By Vani Tripathi
The Meghdhoot amphitheatre at the Sangeet Natak Akademi is one of India’s first open theatre. It’s one of the finest spaces for live performances, with a banyan tree right at the centre of the stage. For many, it is not just a performance space but also a living legacy of founder director of National School of Drama (NSD) Ebrahim Alkazi. So, there is no greater way to honour Alkazi than by dedicating the theatre complex to him close to heels of on his 90th birthday, that was celebrated last year.
But the news seems to have created some misunderstanding regarding the theatre, with many assuming that it has been renamed. However, that’s not the case and Meghdoot remains — a name that was coined by Alkazi himself after the famous play by Kalidasa. Not just the open-air theatre but the entire complex of the four theatre has been dedicated to him. So, henceforth, it would be referred to as ‘Meghdoot Alkazi Rangpeeth’. There shouldn’t be any controversy around this. In fact, it’s a great privilege to honour the great thespian in such a manner.
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Many a time we find honouring and acknowledging people for their contribution only after their death, it’s a great move by the Akademi to dedicate the space to him, as it was Alkazi who pioneered everything and took Indian talent global.
The move has been done in consultation with his various people from theatre community, including his students who felt it would be a fantastic idea to dedicate the complex to him while he is still amongst us, that is why this idea is so unique in so many ways.
There is nothing like celebrating his legacy — as generations of artistes are thankful to Alkazi Shahab and his contribution to theatre. I’m one of his last batch of students in drama but whether it is Naseeruddin Shah, Om Puri, Rohini Hattangadi, Anupam Kher and many others — generations of theatre people are indebted to the works of Ebrahim Alkazi Shahab. They have benefitted from his teachings as a theatre guru and the tremendous training they received in the ever possible arena in doing theatre is unparallel.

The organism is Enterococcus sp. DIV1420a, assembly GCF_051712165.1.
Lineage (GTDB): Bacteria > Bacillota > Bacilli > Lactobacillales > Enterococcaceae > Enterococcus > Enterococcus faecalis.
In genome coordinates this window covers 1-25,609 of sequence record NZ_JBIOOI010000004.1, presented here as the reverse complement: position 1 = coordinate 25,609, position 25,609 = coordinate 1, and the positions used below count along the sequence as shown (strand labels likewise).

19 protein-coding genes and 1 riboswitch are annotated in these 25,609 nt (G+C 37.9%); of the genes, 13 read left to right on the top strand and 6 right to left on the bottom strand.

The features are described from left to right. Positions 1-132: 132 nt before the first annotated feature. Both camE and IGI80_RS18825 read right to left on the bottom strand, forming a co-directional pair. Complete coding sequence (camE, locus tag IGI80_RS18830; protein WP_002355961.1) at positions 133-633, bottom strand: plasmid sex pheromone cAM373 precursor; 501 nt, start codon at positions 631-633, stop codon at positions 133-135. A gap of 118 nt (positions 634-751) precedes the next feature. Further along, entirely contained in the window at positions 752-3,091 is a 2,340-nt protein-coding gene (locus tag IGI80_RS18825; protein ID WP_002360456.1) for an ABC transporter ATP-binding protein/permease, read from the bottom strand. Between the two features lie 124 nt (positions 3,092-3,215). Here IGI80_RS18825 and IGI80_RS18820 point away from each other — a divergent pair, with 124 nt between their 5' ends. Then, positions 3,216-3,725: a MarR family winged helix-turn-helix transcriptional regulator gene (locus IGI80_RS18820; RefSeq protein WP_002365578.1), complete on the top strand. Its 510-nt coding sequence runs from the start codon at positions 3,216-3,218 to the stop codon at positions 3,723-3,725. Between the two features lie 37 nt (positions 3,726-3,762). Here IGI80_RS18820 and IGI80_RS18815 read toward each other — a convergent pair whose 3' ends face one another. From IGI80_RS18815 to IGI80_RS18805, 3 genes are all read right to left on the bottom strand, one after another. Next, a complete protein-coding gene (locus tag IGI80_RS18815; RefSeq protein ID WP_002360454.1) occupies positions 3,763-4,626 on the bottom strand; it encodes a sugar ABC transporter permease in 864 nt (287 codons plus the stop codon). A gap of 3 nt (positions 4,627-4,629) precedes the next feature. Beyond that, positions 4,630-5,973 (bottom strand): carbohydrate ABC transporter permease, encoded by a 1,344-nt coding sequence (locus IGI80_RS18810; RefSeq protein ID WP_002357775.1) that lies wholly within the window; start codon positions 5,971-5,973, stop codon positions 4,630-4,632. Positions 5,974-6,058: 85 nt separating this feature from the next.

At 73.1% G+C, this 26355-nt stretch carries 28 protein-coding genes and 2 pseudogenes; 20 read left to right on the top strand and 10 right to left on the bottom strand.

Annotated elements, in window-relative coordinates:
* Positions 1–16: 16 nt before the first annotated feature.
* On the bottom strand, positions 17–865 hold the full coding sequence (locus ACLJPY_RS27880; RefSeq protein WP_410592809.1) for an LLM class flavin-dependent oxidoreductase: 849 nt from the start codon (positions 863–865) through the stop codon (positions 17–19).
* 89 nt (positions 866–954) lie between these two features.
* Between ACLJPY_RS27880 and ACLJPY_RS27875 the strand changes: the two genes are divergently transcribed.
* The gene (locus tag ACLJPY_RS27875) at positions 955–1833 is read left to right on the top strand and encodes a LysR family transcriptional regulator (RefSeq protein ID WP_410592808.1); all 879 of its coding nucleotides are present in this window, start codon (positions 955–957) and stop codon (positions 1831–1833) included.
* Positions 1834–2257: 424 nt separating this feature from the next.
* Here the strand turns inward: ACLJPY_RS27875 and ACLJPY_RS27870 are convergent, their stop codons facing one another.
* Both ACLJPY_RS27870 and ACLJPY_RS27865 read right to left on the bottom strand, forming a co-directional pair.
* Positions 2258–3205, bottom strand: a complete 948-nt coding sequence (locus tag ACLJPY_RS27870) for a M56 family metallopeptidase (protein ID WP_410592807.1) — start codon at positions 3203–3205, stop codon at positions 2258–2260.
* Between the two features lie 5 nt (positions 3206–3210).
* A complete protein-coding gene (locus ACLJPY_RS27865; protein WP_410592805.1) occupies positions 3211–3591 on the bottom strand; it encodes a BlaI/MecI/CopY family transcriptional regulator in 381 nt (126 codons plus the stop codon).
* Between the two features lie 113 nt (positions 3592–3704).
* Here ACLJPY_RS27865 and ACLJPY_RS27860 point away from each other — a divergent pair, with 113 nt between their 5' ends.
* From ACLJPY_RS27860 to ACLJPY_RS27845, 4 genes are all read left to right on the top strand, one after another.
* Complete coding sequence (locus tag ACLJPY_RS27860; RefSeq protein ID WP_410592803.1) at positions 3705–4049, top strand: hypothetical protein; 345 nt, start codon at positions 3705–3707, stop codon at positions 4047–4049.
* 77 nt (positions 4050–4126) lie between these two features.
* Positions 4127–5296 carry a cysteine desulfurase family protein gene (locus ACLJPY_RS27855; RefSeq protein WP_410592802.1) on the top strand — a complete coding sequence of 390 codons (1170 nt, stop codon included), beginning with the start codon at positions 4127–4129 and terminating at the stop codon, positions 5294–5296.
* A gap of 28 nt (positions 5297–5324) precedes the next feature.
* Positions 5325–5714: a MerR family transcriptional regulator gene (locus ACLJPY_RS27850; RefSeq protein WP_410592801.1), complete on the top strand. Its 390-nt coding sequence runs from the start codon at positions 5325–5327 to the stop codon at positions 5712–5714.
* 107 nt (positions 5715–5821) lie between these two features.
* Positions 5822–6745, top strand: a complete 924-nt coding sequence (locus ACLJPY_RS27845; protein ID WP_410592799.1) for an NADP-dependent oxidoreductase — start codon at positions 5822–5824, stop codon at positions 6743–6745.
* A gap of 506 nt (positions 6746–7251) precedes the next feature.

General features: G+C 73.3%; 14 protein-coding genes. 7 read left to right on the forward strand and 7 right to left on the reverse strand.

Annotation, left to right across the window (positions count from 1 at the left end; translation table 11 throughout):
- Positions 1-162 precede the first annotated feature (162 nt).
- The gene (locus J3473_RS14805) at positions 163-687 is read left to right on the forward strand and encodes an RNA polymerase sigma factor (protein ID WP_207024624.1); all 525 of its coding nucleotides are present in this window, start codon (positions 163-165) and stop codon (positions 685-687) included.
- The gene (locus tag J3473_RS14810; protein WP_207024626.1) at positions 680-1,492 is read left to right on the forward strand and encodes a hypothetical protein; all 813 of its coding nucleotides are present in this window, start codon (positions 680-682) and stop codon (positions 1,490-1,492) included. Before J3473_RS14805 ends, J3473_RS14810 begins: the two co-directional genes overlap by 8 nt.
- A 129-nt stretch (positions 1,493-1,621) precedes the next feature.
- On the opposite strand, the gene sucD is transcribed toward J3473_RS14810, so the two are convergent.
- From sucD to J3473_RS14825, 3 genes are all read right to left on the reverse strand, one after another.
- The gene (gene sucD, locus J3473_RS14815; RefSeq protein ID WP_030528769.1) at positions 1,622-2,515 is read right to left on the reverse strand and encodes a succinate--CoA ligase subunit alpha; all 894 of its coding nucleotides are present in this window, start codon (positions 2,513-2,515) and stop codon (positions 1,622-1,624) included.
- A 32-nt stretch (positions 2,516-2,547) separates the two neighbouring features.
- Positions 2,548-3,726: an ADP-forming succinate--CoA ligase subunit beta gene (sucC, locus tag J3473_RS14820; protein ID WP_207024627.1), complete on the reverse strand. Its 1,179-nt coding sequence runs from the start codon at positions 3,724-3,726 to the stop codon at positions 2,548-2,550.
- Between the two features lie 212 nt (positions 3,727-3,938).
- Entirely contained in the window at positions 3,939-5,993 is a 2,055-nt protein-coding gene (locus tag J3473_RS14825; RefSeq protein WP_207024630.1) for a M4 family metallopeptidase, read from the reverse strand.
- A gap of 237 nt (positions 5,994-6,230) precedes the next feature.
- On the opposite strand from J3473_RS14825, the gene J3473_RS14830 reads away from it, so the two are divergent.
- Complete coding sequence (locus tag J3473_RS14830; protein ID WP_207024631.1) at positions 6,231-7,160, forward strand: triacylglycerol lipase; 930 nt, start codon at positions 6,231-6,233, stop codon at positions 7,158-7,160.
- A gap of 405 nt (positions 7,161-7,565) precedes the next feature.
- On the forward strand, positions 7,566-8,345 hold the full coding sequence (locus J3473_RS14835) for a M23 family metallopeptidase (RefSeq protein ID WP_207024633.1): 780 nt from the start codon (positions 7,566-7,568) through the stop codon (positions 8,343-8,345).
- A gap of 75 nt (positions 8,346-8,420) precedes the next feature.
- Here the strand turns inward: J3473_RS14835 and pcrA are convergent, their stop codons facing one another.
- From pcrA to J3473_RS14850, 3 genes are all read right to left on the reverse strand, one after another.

So, it is a very positive move, and we are very grateful to the Sangeet Natya Akademi for doing this. In fact, it has been in the pipeline for many months now around his 90th birthday. A few of his students had suggested why not have a chair in his name. To me, it seems the Akademi just took notice of that and decided to dedicate the theatre to the man who designed, conceptualised and made what Meghdoot theatre is today. It’s a positive, inclusive move that should be dissected and looked down upon.
There is nothing wrong in it, and it’s an honour for theatre artistes in the country to perform in Meghdoot and what better tribute than this for Alkazi Shahab.
As across India, his 90th birthday was celebrated with exhibitions, film shows and theatre fests, this is just one such fantastic addition in that. This dedication will be succeeded by a performance by Naseer (Naseeruddin Shah) Bhai, his daughter Heeba and many other of his students will take part and share their experiences. It is celebrating the history, the legacy of not just him but generations of theatre artists in India that have learned under him.
In fact, to me, it is a great opportunity for the younger generation who had just heard his name, but was not so much aware of his works and contributions will get a better chance to be enlightened. And there is no politics in this — this dedication is not political at all, Sangeet Natya Akademi is not a political body. Why should anything be read from anything at all? Because it’s neither pro-someone or anti-something, it’s a fantastic dedication to the living guru of our time. And most importantly, it is his students who continue his legacy — and generations of actors, writers and directors of theatre who have contributed to the works of Alkazi Shahab. It would bring back the focus on the craft that he created, the aesthetics, the art that he created in the discourse.
As a theatre personality, I would like to say I’m extremely privileged and honoured having being taught by him directly as one of his last batch of students. I feel privileged that he taught me so much about life more than theatre — and I’m indebted for the rest of my life to my guru.
(As told to Shreya Das)
Vani Tripathi is an actor, producer and theatre artiste who has also served as national secretary of Bharatiya Janata Party.